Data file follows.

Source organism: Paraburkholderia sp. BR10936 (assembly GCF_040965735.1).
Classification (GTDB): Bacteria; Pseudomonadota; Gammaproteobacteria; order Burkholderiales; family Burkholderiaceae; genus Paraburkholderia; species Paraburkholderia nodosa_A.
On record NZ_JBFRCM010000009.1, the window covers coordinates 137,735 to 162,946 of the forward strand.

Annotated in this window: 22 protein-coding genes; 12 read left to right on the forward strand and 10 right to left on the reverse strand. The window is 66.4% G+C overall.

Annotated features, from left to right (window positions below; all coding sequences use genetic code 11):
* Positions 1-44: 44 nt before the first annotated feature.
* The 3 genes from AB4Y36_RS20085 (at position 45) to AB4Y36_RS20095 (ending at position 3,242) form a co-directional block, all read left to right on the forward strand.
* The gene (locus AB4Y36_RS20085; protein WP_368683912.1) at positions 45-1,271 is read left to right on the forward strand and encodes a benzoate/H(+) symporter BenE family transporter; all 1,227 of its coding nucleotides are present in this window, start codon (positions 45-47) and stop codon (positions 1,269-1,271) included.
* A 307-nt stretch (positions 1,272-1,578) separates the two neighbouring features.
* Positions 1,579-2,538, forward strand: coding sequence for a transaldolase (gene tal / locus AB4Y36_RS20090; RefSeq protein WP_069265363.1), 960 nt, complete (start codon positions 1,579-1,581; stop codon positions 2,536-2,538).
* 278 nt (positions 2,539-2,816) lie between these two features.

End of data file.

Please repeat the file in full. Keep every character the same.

Source organism: Paraburkholderia sp. BR10936 (assembly GCF_040965735.1).
Classification (GTDB): Bacteria; Pseudomonadota; Gammaproteobacteria; order Burkholderiales; family Burkholderiaceae; genus Paraburkholderia; species Paraburkholderia nodosa_A.
On record NZ_JBFRCM010000009.1, the window covers coordinates 137,735 to 162,946 of the forward strand.

Annotated in this window: 22 protein-coding genes; 12 read left to right on the forward strand and 10 right to left on the reverse strand. The window is 66.4% G+C overall.

Annotated features, from left to right (window positions below; all coding sequences use genetic code 11):
* Positions 1-44: 44 nt before the first annotated feature.
* The 3 genes from AB4Y36_RS20085 (at position 45) to AB4Y36_RS20095 (ending at position 3,242) form a co-directional block, all read left to right on the forward strand.
* The gene (locus AB4Y36_RS20085; protein WP_368683912.1) at positions 45-1,271 is read left to right on the forward strand and encodes a benzoate/H(+) symporter BenE family transporter; all 1,227 of its coding nucleotides are present in this window, start codon (positions 45-47) and stop codon (positions 1,269-1,271) included.
* A 307-nt stretch (positions 1,272-1,578) separates the two neighbouring features.
* Positions 1,579-2,538, forward strand: coding sequence for a transaldolase (gene tal / locus AB4Y36_RS20090; RefSeq protein WP_069265363.1), 960 nt, complete (start codon positions 1,579-1,581; stop codon positions 2,536-2,538).
* 278 nt (positions 2,539-2,816) lie between these two features.